An interview with Narumi Hiramoto

For the last 4 years, Narumi Hiramoto has posted one image on Instagram every day, captioning them only with a date in Japanese. Callum Beaney asked him about his work.


CALLUM BEANEY: How did Daily Works start? The whole series is posted on Instagram, right? Did you envision the project working within that format from the start, or do you think of it just as a useful holding space?

NARUMI HIRAMOTO: I started working on this project for a trivial reason. The summer of 2016 in Japan was the hottest on record, so I refrained from going out. One day, I took a picture of a newspaper to test the performance of my macro lens, and I noticed that the picture became detached and independent from the context of the article. I thought, “That’s great. It’s a reaffirmation of the primitive fun of photography.” I was immediately hooked.

Currently, I’m making it a daily routine to create one piece of art per day using a photo from that day’s newspaper as material.

Although this project was not started on the premise of Instagram publishing, I realized that it would be a suitable place to archive this project, and started posting. Instagram doesn’t have an album feature or sorting, I can only post in chronological order, a convention I find similar to newspapers. Also, Instagram has a screen format limitation. Individual works created in various styles on a daily basis become equivalent on the same format, which is important for this project. And for this project, it is meaningful to cross over the old media (i.e., newspapers), and the emerging media (i.e., Instagram).

カル・ビーニー:Daily Worksシリーズを始めたきっかけは何でしたか。すべてInstagramで公開していますね。最初からそのフォーマットを前提にプロジェクトを構想していたのでしょうか。それとも単に作品の保管場所として考えているのでしょうか?




Given that your compositions are derived from newspapers, are you looking to explore those materials themselves? Is that context important, or as the maker, are you aiming at something quite different?

I think of all the material’s characteristics, what’s in the picture, and the context as equally important. And I’m interested in converting and mixing those properties.

First, I crop the newspaper with a macro lens. I then process those images on the computer and post them on digital media, and sometimes print them. During this process of crossing the threshold of different mediums, there are complex changes that happen to certain characteristics of the material – in other words, the photos from that day’s newspaper. My work, as a result of this, is a mixture of visual features such as web dots from the printing press, paper texture, optical effects, and digital processing. I deliberately and carefully mix them together in one piece. And in the process of going back and forth between the public news press and the individual – that being myself – a transformation of context also occurs. Photographs in newspapers, whether they are news reports or advertisements, have the express purpose of accurately conveying things. I separate those photos from the context of the original article, and then process it to create a new image. It has no role in conveying a specific message.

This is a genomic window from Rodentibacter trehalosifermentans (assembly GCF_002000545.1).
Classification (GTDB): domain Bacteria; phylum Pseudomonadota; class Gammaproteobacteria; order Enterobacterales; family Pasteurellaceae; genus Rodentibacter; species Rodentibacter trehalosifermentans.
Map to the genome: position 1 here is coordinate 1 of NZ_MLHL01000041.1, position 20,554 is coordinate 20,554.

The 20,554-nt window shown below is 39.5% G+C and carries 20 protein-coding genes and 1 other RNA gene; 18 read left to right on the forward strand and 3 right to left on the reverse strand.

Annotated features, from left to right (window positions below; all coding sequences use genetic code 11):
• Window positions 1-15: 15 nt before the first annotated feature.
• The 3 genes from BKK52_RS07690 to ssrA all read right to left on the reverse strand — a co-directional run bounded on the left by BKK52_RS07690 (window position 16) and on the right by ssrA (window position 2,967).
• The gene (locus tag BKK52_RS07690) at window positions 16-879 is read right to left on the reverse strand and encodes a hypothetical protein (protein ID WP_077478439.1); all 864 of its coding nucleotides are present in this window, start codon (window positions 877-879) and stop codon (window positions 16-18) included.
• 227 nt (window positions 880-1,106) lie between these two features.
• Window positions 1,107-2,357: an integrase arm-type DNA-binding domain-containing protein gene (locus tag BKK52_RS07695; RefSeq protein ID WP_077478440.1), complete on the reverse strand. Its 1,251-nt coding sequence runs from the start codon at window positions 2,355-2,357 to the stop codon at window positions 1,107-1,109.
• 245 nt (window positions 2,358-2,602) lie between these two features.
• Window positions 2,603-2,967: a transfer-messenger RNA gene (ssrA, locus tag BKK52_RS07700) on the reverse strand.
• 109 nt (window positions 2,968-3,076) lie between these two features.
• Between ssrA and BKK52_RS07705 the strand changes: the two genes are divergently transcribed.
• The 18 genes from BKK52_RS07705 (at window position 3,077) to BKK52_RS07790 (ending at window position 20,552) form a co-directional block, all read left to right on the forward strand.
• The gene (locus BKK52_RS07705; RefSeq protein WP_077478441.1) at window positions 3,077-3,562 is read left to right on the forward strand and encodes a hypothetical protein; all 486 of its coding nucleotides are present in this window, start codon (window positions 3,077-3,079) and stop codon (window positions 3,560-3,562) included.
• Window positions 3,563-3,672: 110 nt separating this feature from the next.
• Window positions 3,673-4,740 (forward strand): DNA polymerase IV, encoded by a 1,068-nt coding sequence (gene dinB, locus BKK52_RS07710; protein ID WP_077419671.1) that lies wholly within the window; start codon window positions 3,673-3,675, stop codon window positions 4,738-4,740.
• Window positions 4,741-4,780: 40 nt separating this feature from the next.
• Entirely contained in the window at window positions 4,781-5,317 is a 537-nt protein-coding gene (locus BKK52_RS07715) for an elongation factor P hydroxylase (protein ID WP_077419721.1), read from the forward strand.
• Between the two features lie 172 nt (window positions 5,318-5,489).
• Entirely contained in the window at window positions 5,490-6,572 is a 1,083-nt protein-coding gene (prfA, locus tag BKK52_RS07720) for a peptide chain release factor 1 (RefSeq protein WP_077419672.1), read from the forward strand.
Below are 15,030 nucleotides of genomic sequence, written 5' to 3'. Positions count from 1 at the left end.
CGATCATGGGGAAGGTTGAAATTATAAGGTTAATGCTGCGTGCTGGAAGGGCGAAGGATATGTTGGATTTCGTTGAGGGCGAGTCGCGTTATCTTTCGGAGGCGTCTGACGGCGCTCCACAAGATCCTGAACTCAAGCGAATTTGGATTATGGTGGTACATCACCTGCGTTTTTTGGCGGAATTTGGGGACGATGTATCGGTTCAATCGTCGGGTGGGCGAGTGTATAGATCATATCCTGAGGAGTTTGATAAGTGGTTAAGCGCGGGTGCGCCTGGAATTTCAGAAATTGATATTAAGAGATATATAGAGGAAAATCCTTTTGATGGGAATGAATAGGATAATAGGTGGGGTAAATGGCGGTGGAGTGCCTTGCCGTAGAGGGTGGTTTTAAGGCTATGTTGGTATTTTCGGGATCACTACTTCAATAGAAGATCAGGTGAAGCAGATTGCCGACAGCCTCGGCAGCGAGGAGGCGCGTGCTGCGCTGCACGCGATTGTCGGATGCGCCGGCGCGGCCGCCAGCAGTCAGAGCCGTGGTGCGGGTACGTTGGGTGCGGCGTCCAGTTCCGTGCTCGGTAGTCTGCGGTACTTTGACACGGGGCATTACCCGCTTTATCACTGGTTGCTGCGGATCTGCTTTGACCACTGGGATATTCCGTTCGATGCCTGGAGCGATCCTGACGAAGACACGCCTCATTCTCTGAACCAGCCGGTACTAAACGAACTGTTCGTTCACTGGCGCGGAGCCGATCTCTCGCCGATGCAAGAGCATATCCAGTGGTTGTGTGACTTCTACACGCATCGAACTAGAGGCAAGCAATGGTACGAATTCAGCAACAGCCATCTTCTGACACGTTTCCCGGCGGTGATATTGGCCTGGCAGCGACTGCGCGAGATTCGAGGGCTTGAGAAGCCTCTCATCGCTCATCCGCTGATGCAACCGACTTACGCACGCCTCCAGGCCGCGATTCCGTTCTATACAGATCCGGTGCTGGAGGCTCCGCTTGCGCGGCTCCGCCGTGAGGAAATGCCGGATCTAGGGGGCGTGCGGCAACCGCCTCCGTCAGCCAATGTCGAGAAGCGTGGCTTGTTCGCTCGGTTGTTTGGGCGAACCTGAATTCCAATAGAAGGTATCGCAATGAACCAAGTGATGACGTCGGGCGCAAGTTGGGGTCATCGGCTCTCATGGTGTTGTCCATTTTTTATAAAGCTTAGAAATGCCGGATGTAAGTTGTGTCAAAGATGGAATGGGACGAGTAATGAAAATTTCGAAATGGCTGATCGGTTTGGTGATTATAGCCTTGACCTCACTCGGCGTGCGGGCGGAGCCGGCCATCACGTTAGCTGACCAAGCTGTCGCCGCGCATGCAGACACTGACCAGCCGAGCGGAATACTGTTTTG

My generation is experiencing a transition from analog media to digital media. This shift will affect our lives and our subconscious without us even realizing it. I wanted to reflect this situation as a familiar issue in my work.

Compared with your earlier images in the project, your recent work in the series feels more like something a designer might make. Conversely, some images almost look like straight copies of the page. Are you also interested to move beyond photography, in spite of that initial spark caused by your macro lens?

Initially, I thought it wouldn’t make sense to present the newspaper copy itself as a work of art. There have already been works created in a similar way decades ago. I figured if I was going to do this in the present day, I should develop it in a different way.

My generation is experiencing the transition from analog media to digital media. This shift will affect our lives and our subconscious without us even realizing it. I wanted to reflect this situation as a familiar issue in my work. Rather than an ambition to broaden the scope of my photography, I feel that I inevitably arrived at my current style through a process of trial and error. This style may seem like a deviation, but it is just an extension of the first idea.